It was successfully removed: "Huang's facial tumour became noticeable when he was 4 years old, the hospital said. It grew bigger ever more rapidly as he grew older, blocking his left eye, pushing his left ear to shoulder level, knocking out his teeth and deforming his backbone."

Richard Schoor, aka The Independent Urologist, explains why.

You use more of it, naturally.

Chris Rangel says there will always be two tiers, no matter how much the left denies it:

Patients pay more out of pocket for the convenience of shorter wait times, less paperwork, less bureaucratic limitations, and more personalized care. Whether these new models lead to better care or not remain to be proven but they definitely lead to better service and Americans are increasingly more willing to pay for this.

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Wonder no more about what plastic surgery product-makers give out to physicians.



(via plasticized.com)

Sometimes, physicians' words have lasting impact on patients.

It's already been done, with the Bristol-Myers Squibb Children's Hospital in New Jersey. With the increased scrutiny of pharma's relationship with physicians, could this happen today? Roy Poses comments further:

The decision to name the hospital also took place in 2001, before the pervasive nature of conflicts of interest in health care started receiving some attention. I wonder how many other glaring examples of such conflicts ...

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Debunking some Sicko myths. (via Catron)

Physician reporting

"Garbage in, garbage out," says Dr. Wes.

A vicious op-ed in the Washington Post slams the AMA. No doubt, many physicians may feel the same way:

You might expect that the AMA would fight the insurers, hospitals, government bureaucrats and ivory tower academics who have diminished physicians' incomes, besmirched their ethical reputations and compromised their professionalism -- but you would be wrong. No, instead, at its annual meeting last month, the AMA declared war on retail ...

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The topic of whether a non-teaching service adversely affects medication education was brought up recently. Robert Centor with his thoughts on the mattter:

Dr. Wes is correct that some hospitals would rather have private hospitalists care for patients. Program directors and chairs of medicine must fight that trend . . .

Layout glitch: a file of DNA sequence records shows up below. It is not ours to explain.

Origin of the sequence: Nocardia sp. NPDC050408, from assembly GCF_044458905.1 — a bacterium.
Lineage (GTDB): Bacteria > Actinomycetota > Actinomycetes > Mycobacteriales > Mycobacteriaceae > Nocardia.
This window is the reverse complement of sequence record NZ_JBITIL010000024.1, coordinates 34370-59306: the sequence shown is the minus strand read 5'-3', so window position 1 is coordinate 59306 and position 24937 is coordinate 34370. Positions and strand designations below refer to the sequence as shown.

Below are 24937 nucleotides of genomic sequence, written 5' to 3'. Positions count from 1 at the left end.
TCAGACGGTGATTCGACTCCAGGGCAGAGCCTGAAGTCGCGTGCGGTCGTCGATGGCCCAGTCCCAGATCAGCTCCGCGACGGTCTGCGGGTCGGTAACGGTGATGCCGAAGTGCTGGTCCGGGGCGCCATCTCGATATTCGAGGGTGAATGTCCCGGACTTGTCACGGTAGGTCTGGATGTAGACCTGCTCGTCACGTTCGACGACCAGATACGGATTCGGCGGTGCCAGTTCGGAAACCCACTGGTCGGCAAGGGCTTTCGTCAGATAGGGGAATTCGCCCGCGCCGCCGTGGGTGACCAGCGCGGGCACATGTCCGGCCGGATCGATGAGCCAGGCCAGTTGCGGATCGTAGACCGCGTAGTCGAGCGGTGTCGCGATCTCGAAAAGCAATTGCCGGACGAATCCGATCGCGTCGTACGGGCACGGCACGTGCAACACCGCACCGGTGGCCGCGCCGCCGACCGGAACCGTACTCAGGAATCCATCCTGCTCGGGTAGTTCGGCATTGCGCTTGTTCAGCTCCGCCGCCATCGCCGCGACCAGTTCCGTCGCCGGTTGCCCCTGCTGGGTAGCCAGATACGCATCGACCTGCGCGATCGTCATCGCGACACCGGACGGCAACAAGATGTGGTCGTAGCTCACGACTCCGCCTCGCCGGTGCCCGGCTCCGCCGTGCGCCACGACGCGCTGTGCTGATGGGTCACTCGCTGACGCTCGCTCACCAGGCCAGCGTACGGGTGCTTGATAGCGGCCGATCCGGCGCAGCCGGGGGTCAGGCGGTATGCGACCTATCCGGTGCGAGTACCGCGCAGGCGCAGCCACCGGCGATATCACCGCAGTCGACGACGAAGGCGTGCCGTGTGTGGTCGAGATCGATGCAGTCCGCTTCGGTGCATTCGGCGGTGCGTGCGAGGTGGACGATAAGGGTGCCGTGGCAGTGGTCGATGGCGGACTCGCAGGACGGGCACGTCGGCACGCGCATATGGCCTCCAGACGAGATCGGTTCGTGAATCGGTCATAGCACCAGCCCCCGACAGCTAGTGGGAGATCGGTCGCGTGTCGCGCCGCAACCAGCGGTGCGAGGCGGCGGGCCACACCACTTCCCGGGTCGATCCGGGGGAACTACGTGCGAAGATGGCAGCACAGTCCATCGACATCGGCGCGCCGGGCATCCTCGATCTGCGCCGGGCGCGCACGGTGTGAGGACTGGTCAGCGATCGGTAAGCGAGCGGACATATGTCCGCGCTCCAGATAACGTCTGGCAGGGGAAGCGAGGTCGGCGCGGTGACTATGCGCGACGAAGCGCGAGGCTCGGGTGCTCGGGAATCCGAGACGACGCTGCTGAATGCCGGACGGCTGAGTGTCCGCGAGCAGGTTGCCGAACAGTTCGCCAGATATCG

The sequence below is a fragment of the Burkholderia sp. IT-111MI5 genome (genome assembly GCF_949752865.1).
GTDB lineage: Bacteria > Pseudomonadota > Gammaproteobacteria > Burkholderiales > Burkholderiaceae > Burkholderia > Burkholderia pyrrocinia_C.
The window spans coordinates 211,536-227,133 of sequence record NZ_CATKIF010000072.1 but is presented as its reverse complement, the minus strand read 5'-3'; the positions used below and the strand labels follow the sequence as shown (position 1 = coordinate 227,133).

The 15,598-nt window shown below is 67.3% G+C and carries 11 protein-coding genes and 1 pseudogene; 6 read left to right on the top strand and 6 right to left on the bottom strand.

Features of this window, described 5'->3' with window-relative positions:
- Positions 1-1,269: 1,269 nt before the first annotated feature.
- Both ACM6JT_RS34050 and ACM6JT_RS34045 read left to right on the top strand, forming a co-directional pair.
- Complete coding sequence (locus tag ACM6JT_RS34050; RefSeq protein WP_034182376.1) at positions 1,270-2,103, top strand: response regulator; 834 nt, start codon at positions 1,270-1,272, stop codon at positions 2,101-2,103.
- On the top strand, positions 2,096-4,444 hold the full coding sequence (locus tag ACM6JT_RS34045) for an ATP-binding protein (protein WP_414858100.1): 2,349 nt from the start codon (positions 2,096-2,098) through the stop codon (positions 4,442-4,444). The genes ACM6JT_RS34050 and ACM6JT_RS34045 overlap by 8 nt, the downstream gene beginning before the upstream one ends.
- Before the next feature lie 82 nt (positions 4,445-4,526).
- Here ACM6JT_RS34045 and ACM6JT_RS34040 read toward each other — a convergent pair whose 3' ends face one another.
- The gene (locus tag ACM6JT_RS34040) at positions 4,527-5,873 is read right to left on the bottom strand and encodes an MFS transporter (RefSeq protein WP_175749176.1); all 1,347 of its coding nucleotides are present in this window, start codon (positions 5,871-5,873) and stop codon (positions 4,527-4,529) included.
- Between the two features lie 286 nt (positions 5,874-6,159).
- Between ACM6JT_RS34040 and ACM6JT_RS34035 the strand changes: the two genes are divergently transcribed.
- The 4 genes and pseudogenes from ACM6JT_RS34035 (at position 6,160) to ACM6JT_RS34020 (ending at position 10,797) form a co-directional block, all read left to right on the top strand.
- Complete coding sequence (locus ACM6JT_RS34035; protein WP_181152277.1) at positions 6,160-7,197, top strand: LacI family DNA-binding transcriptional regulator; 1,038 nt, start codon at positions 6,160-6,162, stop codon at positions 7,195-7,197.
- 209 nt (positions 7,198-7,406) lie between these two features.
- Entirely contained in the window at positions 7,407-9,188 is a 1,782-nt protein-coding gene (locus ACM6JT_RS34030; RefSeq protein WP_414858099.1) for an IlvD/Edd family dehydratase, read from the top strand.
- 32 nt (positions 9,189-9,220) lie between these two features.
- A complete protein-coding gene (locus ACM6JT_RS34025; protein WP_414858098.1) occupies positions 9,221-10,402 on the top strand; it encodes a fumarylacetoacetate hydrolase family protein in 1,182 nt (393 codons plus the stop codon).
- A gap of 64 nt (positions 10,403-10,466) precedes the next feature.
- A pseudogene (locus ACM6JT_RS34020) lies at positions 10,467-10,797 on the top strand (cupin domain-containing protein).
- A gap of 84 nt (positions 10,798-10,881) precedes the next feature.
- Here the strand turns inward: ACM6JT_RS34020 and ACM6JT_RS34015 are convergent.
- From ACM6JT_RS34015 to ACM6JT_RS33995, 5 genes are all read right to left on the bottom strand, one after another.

. . . I know that it can be done right, because I see it being ...

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A NEJM study says that close friends may be associated with one's obesity:

The answer, the researchers report, was that people were most likely to become obese when a friend became obese. That increased a person's chances of becoming obese by 57 percent. There was no effect when a neighbor gained or lost weight, however, and family members had less influence than friends.

A geneticist fails to diagnose Smith-Lemli-Opitz syndrome. The jury awards a $23.5 million verdict, but the couple now needs to lobby the government:

A jury determined Monday that the University of South Florida was 90 percent at fault for the "wrongful birth" of their child, Caleb, who has a genetic disorder and will require constant care for the rest of his life. The school, therefore, should pay the bulk ...

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Fascinating interview of a surgeon and the issues she faces.

What was practicing general surgery like?

Horrible!! Absolutely horrible. The ER would call with "this old lady has non-specific belly pain...I'd like you to come lay hands on her?" As if my hands are magical. As if I can really tell what the hell's going on. The ER doc is just trying to cover his ass ...

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Go to Cuba!

Dr. RW points to some links on the verdict clearing Weis' physicians of malpractice.

Plaintiff attorney Eric Turkewitz comments:

Nationwide, approximately 2/3 of all malpractice verdicts favor the defendants. This occurs because, generally speaking, it is usually the most difficult of cases that go to verdict, and due to juries favoring physicians over patients according to a recent Michigan Law Review study.
That doesn't take into account ...

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More ER stories. A patient demands Zithromax for post-traumatic stress. Shadowfax comments on this post: ". . . if they're 4+ crazy, then a Z-pack is a small price to pay for a smooth discharge."

A common occurrence, and harder to detect:

Make no mistake: we certainly see drug seekers in the office. Many of them are charming and have extremely legitimate-sounding stories. Over the years, though, I've discovered something in my own thought processes that flags them unerringly: in the course of the history and exam, in which the long-suffering patient is telling a tale of such woe, such suffering, such angst, the ...

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The Angry Pharmacist has his thoughts, and doesn't hold back:

Now I'm not siding with Purdue one bit, but I think the doctors themselves are partially to blame. Purdue got dinged because they were "claiming to doctors that OxyContin was less addictive and less subject to abuse than other pain medications."

One question. If that was the case, why is it a C2 and not a C3 or ...

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Taking exception to faulty computerized physician rating systems:

After 26 years of a successful medical practice, Alan Berkenwald took for granted that he had a good reputation. But last month he was told he didn't measure up -- by a new computerized rating system.

A patient said an insurance company had added $10 to the cost of seeing Berkenwald instead of other physicians in his western Massachusetts town ...

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